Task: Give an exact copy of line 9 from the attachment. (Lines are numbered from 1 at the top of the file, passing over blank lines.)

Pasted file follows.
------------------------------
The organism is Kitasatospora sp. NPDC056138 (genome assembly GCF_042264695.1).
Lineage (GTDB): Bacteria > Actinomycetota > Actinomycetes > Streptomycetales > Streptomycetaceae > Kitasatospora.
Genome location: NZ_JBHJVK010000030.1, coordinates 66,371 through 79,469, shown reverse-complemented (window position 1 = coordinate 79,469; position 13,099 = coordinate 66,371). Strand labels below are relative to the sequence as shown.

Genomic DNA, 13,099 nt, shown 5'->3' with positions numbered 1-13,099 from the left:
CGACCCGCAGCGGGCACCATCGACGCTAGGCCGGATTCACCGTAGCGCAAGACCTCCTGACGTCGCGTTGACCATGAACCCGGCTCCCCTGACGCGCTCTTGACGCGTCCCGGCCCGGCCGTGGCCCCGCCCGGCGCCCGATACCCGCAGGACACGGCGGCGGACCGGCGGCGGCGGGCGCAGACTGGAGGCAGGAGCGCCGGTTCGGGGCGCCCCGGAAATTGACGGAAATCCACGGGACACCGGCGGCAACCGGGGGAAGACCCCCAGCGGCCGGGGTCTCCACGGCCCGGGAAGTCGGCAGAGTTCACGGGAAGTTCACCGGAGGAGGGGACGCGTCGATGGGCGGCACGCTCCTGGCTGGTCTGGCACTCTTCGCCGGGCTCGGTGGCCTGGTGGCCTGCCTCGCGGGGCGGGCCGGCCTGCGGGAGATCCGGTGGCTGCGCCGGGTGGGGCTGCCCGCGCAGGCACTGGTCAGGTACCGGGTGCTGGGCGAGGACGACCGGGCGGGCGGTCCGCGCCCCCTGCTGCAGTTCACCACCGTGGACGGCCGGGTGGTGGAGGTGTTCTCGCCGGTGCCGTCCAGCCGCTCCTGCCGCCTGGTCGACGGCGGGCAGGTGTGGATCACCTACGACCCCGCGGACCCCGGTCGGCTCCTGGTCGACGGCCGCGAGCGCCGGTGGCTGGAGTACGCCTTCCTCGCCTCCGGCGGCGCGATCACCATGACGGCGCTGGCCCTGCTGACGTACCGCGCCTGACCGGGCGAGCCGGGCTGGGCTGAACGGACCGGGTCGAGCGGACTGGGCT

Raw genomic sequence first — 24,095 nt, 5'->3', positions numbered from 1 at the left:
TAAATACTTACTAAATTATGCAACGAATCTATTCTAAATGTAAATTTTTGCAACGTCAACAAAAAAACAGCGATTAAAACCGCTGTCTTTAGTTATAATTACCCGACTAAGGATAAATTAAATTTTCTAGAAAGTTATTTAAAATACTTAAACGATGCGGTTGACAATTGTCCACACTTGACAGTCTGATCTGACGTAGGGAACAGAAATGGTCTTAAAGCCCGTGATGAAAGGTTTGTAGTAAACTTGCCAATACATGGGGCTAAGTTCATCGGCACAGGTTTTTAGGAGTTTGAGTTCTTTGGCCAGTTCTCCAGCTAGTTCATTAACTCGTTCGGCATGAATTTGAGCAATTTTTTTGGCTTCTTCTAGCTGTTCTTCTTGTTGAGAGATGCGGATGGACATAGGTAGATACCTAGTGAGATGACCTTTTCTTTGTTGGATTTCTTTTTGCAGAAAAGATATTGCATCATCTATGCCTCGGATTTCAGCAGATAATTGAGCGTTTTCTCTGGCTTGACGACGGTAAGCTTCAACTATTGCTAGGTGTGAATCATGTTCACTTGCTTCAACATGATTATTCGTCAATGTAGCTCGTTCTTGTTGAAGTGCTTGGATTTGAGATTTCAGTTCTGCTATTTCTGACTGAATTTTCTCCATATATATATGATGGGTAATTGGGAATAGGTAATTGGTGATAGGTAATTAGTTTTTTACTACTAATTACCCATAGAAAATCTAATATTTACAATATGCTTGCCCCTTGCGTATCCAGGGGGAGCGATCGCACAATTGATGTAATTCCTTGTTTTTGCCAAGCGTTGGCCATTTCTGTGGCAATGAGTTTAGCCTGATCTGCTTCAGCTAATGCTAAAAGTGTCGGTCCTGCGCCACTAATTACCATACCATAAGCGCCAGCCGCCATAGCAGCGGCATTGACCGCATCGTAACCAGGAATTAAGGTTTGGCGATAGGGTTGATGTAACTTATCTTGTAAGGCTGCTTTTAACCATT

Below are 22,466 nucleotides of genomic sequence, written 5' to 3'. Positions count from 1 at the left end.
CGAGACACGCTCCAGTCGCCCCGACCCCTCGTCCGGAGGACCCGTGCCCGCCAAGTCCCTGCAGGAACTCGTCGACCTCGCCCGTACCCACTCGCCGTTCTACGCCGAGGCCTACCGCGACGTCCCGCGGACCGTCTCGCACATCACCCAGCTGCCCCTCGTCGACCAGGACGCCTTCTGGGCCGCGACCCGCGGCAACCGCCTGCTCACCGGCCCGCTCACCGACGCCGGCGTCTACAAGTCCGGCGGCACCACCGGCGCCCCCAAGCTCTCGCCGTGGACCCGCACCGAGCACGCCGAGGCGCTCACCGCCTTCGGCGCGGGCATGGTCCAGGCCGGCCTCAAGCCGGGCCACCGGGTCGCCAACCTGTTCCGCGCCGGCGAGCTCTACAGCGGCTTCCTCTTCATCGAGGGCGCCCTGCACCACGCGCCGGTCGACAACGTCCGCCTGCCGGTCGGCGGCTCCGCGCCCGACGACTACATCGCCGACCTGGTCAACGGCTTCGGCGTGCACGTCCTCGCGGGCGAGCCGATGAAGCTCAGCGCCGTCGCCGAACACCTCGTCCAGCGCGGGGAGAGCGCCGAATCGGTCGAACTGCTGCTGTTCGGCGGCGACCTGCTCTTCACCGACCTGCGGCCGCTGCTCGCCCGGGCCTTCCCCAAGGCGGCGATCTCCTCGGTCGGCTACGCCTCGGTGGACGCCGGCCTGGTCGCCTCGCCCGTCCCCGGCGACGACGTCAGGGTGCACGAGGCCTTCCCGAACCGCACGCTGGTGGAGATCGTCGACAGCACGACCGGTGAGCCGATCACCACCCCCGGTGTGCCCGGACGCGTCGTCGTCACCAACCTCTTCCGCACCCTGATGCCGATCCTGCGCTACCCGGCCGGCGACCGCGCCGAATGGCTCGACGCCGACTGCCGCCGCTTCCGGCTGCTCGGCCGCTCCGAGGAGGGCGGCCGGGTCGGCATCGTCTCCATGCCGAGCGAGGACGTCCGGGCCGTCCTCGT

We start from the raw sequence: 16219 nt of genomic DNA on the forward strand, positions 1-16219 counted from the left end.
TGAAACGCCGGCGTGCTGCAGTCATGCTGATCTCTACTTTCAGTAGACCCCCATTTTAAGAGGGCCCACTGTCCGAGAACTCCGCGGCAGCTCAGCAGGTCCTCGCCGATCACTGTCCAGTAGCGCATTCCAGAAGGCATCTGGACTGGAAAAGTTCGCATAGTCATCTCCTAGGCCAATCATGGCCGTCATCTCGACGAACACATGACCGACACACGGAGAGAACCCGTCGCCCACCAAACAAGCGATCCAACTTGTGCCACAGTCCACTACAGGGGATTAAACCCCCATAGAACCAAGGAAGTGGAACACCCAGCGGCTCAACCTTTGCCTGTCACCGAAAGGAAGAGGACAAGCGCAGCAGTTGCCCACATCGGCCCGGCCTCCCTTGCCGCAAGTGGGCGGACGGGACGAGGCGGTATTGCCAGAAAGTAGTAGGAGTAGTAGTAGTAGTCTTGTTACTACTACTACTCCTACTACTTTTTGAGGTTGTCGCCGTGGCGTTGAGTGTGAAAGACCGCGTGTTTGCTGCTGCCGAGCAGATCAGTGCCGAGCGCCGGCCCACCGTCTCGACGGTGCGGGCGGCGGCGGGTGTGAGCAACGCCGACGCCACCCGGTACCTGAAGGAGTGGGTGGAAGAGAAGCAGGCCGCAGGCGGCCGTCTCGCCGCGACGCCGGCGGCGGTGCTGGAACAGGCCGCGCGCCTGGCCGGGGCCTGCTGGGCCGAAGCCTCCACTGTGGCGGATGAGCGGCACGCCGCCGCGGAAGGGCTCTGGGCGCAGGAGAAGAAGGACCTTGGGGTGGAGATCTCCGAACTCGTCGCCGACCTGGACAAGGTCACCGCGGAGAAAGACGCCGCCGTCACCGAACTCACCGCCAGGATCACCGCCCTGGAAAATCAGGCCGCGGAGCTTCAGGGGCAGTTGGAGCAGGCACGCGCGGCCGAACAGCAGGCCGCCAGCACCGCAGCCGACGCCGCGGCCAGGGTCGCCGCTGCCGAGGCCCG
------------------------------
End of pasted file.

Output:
CGAGACACGCTCCAGTCGCCCCGACCCCTCGTCCGGAGGACCCGTGCCCGCCAAGTCCCTGCAGGAACTCGTCGACCTCGCCCGTACCCACTCGCCGTTCTACGCCGAGGCCTACCGCGACGTCCCGCGGACCGTCTCGCACATCACCCAGCTGCCCCTCGTCGACCAGGACGCCTTCTGGGCCGCGACCCGCGGCAACCGCCTGCTCACCGGCCCGCTCACCGACGCCGGCGTCTACAAGTCCGGCGGCACCACCGGCGCCCCCAAGCTCTCGCCGTGGACCCGCACCGAGCACGCCGAGGCGCTCACCGCCTTCGGCGCGGGCATGGTCCAGGCCGGCCTCAAGCCGGGCCACCGGGTCGCCAACCTGTTCCGCGCCGGCGAGCTCTACAGCGGCTTCCTCTTCATCGAGGGCGCCCTGCACCACGCGCCGGTCGACAACGTCCGCCTGCCGGTCGGCGGCTCCGCGCCCGACGACTACATCGCCGACCTGGTCAACGGCTTCGGCGTGCACGTCCTCGCGGGCGAGCCGATGAAGCTCAGCGCCGTCGCCGAACACCTCGTCCAGCGCGGGGAGAGCGCCGAATCGGTCGAACTGCTGCTGTTCGGCGGCGACCTGCTCTTCACCGACCTGCGGCCGCTGCTCGCCCGGGCCTTCCCCAAGGCGGCGATCTCCTCGGTCGGCTACGCCTCGGTGGACGCCGGCCTGGTCGCCTCGCCCGTCCCCGGCGACGACGTCAGGGTGCACGAGGCCTTCCCGAACCGCACGCTGGTGGAGATCGTCGACAGCACGACCGGTGAGCCGATCACCACCCCCGGTGTGCCCGGACGCGTCGTCGTCACCAACCTCTTCCGCACCCTGATGCCGATCCTGCGCTACCCGGCCGGCGACCGCGCCGAATGGCTCGACGCCGACTGCCGCCGCTTCCGGCTGCTCGGCCGCTCCGAGGAGGGCGGCCGGGTCGGCATCGTCTCCATGCCGAGCGAGGACGTCCGGGCCGTCCTCGT